Home repossessions jump by 50 per cent

Lending body set to revise down prediction of 75,000 repossessions this year

The number of Britons evicted from their homes soared 50 per cent to 12,800 in the first quarter, but experts now believe repossessions will not reach the levels of the early 1990s.

The Council of Mortgage Lenders (CML) yesterday reported repossessions by first-charge lenders had risen by half at the start of the year from 8,500 in the first three months of 2008.

Sarah Teather, the Liberal Democrat housing spokeswoman, said the figures made for "grim reading".

Repossessions were still rising, the CML admitted, but it said its previous forecast of 75,000 "looks pessimistic for the year as a whole", adding that it expected to revise the figure downwards in its next housing market forecast update. Last year, 40,000 homes were repossessed, a 12-year high.

The CML credited legislation enacted by the Government for helping out beleaguered homeowners, and backed it to slow the rate of evictions. The initiatives included the mortgage rescue and the home-owner mortgage support schemes.

The Ministry of Justice yesterday released numbers of its own, backing the Government's initiatives. Mortgage possession orders fell to 17,054 in the first quarter, 39 per cent lower than the corresponding period in 2008. Almost half of those orders were suspended. However, petitions to have companies wound up rose 13.3 per cent to 3,461.

The Royal Institution of Chartered Surveyors' (Rics) chief economist, Simon Rubinsohn, said the data from the CML and Ministry of Justice "provides further evidence that government policies are working".

He said that as the schemes have "a meaningful impact" in the next few months, the number of homes repossessed would fall "some way short of the widely predicted estimate of 75,000". Rics said the figure could be as low as 50,000. The previous peak was in 1991, with 75,500 repossessions.

Howard Archer, an economist at Global Insight, failed to be caught up in the optimism. "Unfortunately, home repossessions and individual bankruptcies still seem likely to rise significantly further," he said, adding: "Furthermore, we suspect that the economy is highly likely to suffer relapses and doubt that sustainable recovery will develop until 2010."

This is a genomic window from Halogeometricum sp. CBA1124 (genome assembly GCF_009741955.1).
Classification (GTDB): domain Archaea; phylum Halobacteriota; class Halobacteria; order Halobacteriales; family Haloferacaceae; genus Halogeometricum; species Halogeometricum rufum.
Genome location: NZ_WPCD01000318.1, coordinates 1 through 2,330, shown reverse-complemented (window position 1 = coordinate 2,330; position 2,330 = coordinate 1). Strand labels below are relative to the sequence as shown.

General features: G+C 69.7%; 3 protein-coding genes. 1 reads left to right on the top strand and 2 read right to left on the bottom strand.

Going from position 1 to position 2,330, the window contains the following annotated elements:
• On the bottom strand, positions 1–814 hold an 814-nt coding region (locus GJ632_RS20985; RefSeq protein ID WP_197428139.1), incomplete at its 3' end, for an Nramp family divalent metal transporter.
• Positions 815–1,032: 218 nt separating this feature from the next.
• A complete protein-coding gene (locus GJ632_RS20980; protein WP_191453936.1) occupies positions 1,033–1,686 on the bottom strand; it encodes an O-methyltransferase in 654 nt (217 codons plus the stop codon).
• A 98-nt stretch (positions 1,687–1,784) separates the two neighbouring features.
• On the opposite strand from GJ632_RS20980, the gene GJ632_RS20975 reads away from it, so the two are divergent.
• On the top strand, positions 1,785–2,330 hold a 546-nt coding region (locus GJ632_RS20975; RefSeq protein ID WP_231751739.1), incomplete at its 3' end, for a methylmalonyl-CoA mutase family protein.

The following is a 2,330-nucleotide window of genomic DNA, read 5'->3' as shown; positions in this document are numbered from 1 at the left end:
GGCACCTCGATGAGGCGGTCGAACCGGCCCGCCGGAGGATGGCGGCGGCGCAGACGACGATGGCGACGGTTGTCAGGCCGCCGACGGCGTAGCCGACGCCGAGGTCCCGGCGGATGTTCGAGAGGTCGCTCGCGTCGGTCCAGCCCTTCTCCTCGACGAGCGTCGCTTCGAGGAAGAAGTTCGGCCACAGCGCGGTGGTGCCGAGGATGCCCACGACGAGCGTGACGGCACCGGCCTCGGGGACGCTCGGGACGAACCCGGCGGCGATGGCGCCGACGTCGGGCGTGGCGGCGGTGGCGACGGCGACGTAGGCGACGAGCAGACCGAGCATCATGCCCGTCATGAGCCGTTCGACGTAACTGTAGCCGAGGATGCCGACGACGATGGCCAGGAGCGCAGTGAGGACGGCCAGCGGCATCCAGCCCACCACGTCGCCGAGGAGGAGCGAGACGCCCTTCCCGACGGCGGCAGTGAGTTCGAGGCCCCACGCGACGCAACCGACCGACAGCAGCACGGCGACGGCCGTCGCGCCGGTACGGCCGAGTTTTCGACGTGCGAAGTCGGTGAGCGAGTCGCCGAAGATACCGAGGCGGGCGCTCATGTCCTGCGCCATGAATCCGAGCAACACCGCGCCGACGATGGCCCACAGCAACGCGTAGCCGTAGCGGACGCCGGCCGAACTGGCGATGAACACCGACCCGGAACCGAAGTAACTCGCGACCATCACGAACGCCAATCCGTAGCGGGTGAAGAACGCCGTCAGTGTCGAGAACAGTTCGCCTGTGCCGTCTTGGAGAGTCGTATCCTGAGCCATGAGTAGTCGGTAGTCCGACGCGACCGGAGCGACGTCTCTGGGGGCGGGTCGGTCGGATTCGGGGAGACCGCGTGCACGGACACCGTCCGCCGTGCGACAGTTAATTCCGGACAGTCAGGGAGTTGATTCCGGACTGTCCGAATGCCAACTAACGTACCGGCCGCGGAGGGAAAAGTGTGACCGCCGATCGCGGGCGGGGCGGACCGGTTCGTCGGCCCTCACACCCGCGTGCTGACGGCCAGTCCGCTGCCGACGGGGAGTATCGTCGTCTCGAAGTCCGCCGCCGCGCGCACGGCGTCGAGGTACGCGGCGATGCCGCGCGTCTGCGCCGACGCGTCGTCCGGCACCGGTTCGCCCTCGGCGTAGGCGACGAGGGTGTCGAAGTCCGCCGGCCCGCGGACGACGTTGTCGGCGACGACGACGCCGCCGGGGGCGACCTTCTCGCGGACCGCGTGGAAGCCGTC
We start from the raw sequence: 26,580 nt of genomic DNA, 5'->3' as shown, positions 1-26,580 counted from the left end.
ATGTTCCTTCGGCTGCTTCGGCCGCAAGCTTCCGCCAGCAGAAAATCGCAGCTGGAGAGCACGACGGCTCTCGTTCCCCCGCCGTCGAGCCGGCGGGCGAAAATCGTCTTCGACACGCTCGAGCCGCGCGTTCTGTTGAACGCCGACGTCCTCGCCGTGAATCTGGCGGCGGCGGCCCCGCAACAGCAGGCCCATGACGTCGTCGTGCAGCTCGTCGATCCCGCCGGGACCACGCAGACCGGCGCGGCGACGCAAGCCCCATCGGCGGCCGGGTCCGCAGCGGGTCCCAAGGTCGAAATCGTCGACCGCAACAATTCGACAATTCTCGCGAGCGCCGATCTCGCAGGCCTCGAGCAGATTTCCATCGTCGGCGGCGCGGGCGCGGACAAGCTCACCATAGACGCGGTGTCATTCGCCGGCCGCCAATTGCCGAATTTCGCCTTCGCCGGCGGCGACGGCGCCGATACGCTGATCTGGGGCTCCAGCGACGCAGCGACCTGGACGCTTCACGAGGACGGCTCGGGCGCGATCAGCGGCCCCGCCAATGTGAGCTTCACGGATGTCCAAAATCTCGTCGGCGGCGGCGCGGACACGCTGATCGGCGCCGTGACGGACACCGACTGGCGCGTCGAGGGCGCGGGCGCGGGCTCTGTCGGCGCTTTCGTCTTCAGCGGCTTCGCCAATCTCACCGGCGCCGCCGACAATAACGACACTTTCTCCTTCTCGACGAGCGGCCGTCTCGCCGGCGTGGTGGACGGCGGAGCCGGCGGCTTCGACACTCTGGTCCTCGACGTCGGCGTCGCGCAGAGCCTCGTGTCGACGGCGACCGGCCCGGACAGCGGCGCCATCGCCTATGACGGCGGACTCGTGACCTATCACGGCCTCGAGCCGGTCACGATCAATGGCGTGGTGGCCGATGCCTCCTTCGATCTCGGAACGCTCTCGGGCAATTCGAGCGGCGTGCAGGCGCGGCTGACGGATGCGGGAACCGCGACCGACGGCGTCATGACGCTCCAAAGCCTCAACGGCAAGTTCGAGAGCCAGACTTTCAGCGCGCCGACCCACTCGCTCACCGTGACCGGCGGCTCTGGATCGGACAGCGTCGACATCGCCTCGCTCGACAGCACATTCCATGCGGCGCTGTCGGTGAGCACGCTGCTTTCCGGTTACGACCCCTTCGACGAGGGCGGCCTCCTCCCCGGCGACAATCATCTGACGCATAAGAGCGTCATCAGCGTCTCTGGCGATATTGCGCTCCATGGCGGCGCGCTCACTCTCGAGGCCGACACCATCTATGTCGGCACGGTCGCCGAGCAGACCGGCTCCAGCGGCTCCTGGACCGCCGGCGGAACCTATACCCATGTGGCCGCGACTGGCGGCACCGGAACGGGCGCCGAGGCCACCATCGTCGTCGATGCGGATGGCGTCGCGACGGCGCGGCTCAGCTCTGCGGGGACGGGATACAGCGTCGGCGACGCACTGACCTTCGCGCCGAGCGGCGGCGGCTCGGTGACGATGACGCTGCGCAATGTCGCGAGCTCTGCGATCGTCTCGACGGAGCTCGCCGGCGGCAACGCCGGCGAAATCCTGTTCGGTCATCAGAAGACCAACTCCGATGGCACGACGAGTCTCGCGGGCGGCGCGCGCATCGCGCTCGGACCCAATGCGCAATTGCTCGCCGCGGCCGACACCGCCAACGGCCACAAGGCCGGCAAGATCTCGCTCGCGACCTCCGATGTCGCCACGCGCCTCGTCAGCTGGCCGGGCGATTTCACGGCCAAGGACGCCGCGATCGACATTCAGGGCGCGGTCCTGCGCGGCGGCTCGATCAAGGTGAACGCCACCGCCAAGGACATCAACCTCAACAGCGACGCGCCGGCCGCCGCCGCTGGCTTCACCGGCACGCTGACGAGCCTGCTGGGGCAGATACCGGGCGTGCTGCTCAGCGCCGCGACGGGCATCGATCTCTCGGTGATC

The CML also reported that the number of mortgages in arrears continued to rise "on all measures". The number of those with arrears of more than 2.5 per cent of the mortgage balance was almost two-thirds higher at 205,300, up from 127,000.

Michael Coogan, the CML's director general, said the lenders had worked hard to avoid evictions. "It is quite clear that the number of arrears cases is rising far more markedly than the number of repossessions," he said.

"Lenders are demonstrably increasing the forbearance they are offering, while many struggling borrowers have gained some breathing space through lower interest rates feeding through to lower monthly payments."

He continued: "Lenders are acutely conscious that behind the statistics are real people."

Sam Younger, chief executive of the homelessness charity Shelter, said the CML figures "paint a very depressing picture" and added "some lenders are clearly still not doing everything they can to keep people in their homes".

Personal bankruptcy filings soar by 29%

Petitions for personal bankruptcy and company winding-up orders soared in the first quarter of this year as the recession exacted a heavy toll. Individual bankruptcy proceedings jumped by 29 per cent to 16,775, while corporate winding-up petitions rose by 13 per cent to 3,461 in the three months to 31 March, said the Ministry of Justice. Nick Hood, a partner at the restructuring specialist Begbies Traynor, said: "The difficulties facing both individuals and companies are continuing, with rising unemployment, falling house prices, depressed consumer demand and lack of credit all bearing down on their ability to survive in the current harsh conditions." However, bankruptcy petitions issued by corporate creditors actually fell by 5 per cent to 4,535 in the quarter, suggesting banks are becoming more lenient towards companies in trouble.

James Thompson

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